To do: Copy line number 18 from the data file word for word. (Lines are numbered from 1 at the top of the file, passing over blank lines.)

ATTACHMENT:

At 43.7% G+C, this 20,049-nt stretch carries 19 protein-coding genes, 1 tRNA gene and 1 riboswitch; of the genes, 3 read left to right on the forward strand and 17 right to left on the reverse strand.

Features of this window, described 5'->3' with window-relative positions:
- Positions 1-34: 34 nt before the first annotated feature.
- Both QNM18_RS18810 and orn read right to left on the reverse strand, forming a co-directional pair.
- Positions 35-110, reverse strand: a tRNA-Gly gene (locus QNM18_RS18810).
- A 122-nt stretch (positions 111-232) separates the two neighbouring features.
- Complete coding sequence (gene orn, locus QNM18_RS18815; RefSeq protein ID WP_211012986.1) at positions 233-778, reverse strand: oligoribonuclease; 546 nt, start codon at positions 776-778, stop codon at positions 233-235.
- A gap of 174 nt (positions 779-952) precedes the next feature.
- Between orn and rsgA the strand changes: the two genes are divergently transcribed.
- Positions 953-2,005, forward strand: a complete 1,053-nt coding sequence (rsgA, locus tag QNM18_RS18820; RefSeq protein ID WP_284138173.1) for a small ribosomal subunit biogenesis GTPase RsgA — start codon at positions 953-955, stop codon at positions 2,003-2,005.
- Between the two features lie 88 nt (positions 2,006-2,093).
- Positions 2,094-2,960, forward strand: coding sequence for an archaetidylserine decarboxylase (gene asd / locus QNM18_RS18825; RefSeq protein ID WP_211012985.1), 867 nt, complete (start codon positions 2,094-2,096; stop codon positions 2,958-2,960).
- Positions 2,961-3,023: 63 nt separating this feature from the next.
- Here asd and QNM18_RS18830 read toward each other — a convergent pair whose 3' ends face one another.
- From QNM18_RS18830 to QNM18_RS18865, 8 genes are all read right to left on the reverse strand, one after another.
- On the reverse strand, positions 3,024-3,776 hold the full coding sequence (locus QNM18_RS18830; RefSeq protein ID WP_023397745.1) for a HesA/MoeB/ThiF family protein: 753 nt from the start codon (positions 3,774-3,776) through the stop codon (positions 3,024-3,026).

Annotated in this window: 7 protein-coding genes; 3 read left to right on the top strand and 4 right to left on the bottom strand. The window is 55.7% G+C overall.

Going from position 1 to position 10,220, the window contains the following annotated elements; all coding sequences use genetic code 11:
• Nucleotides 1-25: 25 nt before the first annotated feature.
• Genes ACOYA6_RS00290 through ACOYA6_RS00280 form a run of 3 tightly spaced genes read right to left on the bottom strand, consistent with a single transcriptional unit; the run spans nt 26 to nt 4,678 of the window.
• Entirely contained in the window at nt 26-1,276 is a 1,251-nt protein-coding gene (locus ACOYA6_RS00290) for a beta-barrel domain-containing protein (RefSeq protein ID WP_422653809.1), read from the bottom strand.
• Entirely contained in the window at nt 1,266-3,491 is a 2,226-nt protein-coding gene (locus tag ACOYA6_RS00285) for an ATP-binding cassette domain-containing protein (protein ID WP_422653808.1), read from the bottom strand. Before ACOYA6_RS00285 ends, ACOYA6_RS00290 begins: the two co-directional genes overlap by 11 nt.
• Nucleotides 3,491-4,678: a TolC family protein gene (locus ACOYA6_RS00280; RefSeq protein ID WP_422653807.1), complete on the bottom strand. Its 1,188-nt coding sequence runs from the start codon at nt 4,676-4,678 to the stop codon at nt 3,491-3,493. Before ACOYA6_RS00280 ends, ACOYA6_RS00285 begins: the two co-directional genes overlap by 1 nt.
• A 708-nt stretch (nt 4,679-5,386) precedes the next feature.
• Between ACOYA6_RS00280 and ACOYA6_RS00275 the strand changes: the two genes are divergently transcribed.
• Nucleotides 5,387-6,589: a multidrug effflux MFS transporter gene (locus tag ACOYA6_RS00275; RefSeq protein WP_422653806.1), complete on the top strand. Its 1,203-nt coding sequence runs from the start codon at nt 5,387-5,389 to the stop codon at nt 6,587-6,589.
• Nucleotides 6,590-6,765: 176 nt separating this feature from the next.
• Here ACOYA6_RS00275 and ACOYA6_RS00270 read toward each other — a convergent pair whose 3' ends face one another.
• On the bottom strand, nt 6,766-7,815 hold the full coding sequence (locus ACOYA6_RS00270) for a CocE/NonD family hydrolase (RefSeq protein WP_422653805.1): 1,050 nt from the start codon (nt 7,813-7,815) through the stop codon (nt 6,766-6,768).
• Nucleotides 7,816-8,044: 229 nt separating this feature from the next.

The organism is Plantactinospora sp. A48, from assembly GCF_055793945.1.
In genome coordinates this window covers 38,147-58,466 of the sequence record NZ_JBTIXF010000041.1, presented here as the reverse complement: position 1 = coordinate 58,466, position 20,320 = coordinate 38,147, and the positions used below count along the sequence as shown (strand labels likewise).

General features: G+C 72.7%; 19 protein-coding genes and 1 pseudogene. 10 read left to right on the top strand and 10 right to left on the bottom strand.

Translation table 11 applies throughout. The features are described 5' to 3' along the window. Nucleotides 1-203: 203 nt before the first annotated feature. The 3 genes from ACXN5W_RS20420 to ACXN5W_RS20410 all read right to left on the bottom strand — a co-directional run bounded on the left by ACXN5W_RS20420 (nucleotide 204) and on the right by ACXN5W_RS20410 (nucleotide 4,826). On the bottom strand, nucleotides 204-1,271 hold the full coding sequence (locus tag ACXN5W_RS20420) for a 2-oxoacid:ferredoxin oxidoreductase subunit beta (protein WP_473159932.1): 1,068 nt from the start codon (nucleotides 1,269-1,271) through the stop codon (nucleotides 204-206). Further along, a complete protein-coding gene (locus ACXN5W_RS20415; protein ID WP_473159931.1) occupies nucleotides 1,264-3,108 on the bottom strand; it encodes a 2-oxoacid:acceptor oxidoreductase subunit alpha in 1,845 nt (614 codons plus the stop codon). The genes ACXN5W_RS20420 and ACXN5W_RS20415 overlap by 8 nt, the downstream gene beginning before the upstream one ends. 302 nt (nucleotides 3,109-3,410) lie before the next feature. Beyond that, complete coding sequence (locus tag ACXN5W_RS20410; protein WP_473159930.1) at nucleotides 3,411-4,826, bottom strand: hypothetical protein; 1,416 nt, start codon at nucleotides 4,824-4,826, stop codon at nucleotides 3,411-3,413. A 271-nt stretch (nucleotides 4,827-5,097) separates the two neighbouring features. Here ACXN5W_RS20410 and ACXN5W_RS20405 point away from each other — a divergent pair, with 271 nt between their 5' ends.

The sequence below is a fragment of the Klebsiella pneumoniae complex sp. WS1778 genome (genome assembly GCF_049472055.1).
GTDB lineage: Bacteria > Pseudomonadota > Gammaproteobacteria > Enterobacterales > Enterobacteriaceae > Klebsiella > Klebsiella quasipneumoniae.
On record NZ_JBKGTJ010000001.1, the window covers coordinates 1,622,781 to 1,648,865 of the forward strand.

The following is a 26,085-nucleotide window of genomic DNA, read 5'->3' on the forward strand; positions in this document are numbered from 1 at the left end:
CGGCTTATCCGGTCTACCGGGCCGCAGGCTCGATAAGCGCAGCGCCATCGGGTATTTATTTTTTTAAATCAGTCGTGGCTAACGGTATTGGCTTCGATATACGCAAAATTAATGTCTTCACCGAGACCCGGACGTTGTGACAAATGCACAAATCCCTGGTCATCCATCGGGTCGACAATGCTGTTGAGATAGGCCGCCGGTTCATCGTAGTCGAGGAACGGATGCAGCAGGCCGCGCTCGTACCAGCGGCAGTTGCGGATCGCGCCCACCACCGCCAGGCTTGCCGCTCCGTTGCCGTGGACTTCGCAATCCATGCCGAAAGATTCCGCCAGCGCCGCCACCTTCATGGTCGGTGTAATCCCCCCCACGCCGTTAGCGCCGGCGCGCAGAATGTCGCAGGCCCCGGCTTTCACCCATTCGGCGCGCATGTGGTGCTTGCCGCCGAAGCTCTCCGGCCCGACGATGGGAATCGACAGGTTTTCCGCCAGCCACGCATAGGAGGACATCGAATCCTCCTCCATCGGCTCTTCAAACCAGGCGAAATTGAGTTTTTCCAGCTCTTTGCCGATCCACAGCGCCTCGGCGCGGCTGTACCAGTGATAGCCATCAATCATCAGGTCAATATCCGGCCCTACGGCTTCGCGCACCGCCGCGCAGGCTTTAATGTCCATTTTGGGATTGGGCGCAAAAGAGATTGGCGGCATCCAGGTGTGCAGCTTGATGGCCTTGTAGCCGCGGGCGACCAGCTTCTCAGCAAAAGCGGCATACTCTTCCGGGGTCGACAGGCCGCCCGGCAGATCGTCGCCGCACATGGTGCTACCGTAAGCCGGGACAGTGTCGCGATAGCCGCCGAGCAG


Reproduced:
Going from position 1 to position 10,220, the window contains the following annotated elements; all coding sequences use genetic code 11: